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DEP makes need for new meters aqua clear.

The DEP has been spending the last few years preparing buildings in New York for a water-billing rate that is determined by the amount of water consumed by a property. The DEP claims that on July 2006 it will convert all water billing to meter billing. At that point, frontage will no longer be an option for water billing. The DEP has extended the date twice. Will they extend the date again? No one knows for certain.

Most buildings in New York complied and installed entire premise meters. However, many buildings opted to stay on frontage billing while the entire premise meter monitored meter consumption and plan on remaining on front-age until the DEP converts them to meter billing. This does not always save the owner money.

A review of frontage vs. meter bills reveals that many buildings should convert to meter billing for substantial savings on their water bills. Analyzing each building for the best possible water rate is the only way to properly determine what rate to choose. The right choice can save owners thousands of dollars per year.

While owners are on frontage they are not realizing that the I-Mon meter, (I-Monitor is the status that a meter is in while the property continues to be billed on frontage) has malfunctioned and is no longer registering.

This problem is going to cause hundreds of thousands of billing errors when the DEP does convert everyone to meter. A meter that isn't registering is subject to incorrect estimating and estimating is never in the owner's favor. If the DEP estimates too low, one day the owner will receive a whopping catch-up bill. Budgeting for water expense is essential today.

Water bills are going to rise 100% in the next 10 years. The much anticipated and costly filtration system is now under construction in the Bronx. The cost of the system was estimated by one independent group to have a price tag of over a billion dollars. In addition, annual maintenance of the filtration system will be in the millions. Much of this money will have to come from owners' pockets. With water bill rates increasing annually, every drop should be monitored. It will be too costly for the owner if a building is subject to water leaks or waste.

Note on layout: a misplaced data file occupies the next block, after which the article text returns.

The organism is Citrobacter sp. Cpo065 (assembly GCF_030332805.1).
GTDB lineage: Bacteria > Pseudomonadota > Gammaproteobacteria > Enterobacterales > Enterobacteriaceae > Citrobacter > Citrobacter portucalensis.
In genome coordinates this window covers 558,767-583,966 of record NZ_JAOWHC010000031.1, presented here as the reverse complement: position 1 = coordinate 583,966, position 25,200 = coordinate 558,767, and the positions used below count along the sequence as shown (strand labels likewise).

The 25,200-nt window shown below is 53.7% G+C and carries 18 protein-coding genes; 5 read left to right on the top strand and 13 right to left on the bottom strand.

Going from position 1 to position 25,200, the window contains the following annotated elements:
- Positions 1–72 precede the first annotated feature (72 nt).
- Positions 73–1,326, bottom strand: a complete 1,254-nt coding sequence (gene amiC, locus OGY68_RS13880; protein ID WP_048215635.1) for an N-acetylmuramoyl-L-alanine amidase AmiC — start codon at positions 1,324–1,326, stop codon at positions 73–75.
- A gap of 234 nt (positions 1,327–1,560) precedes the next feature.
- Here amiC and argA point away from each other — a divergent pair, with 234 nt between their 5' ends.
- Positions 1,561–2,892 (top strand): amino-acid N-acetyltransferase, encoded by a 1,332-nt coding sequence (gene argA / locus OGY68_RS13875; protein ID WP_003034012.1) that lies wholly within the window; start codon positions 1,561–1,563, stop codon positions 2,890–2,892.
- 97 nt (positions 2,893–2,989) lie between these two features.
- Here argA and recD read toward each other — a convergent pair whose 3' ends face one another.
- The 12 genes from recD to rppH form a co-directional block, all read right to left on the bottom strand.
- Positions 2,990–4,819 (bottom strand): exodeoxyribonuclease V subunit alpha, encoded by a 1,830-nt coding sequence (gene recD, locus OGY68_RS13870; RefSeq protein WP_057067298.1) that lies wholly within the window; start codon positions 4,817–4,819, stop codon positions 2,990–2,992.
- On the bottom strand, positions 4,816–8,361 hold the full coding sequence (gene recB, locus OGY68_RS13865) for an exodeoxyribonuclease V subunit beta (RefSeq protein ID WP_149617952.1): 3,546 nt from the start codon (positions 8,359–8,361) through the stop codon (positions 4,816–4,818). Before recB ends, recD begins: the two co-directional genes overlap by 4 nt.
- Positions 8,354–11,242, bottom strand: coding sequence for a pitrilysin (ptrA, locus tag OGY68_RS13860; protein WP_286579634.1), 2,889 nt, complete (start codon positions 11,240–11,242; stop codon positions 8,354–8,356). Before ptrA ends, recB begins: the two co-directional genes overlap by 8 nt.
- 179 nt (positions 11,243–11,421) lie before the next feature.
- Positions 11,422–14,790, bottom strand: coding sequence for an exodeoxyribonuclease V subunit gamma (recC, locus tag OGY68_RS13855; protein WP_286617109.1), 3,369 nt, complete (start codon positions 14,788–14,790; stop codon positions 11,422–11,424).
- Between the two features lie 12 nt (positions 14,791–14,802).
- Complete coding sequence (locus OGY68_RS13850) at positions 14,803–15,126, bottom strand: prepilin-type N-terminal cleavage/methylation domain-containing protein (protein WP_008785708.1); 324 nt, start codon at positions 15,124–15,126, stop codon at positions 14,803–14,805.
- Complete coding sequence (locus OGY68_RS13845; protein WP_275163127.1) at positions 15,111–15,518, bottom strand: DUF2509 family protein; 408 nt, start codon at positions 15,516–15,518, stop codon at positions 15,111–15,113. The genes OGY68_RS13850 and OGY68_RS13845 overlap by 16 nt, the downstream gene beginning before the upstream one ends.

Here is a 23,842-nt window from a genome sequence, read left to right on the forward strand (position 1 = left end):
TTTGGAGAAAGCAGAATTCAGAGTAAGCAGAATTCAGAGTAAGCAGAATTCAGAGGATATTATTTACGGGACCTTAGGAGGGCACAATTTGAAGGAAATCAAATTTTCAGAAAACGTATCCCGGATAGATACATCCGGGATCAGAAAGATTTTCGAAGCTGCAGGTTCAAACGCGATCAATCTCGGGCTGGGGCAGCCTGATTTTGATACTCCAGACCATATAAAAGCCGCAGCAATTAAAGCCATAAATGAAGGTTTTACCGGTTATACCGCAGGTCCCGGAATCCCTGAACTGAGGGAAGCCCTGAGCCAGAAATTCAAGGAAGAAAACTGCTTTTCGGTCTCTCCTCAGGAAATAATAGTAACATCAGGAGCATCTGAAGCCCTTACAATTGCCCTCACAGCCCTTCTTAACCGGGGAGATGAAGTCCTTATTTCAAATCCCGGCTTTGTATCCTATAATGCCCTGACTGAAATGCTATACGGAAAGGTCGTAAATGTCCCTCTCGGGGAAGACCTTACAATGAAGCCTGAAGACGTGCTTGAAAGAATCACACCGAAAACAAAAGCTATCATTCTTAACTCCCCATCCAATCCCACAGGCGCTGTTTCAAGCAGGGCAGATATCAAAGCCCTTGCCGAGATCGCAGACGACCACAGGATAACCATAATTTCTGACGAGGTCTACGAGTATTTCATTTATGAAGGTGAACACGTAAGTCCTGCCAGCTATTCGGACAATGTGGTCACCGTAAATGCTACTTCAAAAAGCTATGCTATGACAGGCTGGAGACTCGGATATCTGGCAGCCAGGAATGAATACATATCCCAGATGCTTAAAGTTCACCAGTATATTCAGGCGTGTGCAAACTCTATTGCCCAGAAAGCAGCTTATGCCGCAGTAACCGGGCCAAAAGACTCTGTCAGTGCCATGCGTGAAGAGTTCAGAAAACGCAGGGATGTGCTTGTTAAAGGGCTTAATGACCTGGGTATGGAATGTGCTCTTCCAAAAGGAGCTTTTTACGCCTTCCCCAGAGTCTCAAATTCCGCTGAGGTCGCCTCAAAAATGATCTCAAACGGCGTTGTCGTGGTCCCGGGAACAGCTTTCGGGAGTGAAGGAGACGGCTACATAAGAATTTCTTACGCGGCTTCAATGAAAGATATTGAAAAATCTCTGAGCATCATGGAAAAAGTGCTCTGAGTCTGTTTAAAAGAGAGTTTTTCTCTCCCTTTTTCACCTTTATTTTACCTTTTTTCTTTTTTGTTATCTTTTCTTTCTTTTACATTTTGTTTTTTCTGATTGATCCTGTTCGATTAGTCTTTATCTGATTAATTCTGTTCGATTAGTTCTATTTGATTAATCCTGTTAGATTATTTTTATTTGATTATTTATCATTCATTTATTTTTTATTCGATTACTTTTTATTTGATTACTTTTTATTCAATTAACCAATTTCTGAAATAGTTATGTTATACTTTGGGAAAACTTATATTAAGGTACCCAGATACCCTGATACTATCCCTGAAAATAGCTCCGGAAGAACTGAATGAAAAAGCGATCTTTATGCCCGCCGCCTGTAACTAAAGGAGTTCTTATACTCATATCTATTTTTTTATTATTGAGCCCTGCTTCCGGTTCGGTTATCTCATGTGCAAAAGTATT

Automatic Meter Reading (known as AMR) was developed to account for every drop of water. This technology system reads all utility meters, but for this application, specifically water meters. It is used to bill commercial tenants and read entire premise meters for the DEP. However, in the rest of the world, AMR is utilized to read each residential tenant's water consumption in order for the tenant to pay their own water bill. (It's time for New York State to join the rest of the world and permit residential tenants in rent controlled buildings to pay for their own water use.) AMR helps buildings maintain a budget for water use. The system is always programmed to pick out consumption irregularities that will indicate leaks or waste. AMR is a very helpful tool to stop problems before they get too costly. The DEP currently approves one AMR system. This AMR system specifically indicates if meters and/or valves are broken. AMR is more accurate than manual meter reading. And an added bonus is that it is less expensive than manual meter reading.

The DEP has introduced the multi-family conservation program that can be used in lieu of frontage and meter billing. The incentive for this program is that there is one flat rate used per apartment per year. Not all buildings will benefit by utilizing rate, but for many this will be the answer to the high cost of water billing. The owner has to work closely with the DEP by installing low flow fixtures such as toilets, showers, sinks and washing machines. Tenants may not have dishwashers in their units. The DEP will kick buildings off this program if the building is not kept watertight.

The fact is that once the DEP converts all buildings to meter billing they are going to remove all programs that will give a building recourse if a water bill gets too high. This will leave owners high and dry if a water bill reflects a leak or the bills get too high per apartment.

The multi-family conservation program is scheduled to close the application date on December 31, 2004. Again, a proper analysis of water consumption will help determine if a building should apply for this program. Anyone interested should start months before the deadline of December 31, 2005.

Serious attention is needed now to help control future water expenses.

Debbie Ginsberg President Refund Consultant Inc. and Remote Meter Technology of NY, Inc.
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Title Annotation:Insiders Outlook
Author:Ginsberg, Debbie
Publication:Real Estate Weekly
Geographic Code:1USA
Date:Dec 29, 2004
Previous Article:On the web.
Next Article:Price is high for health.

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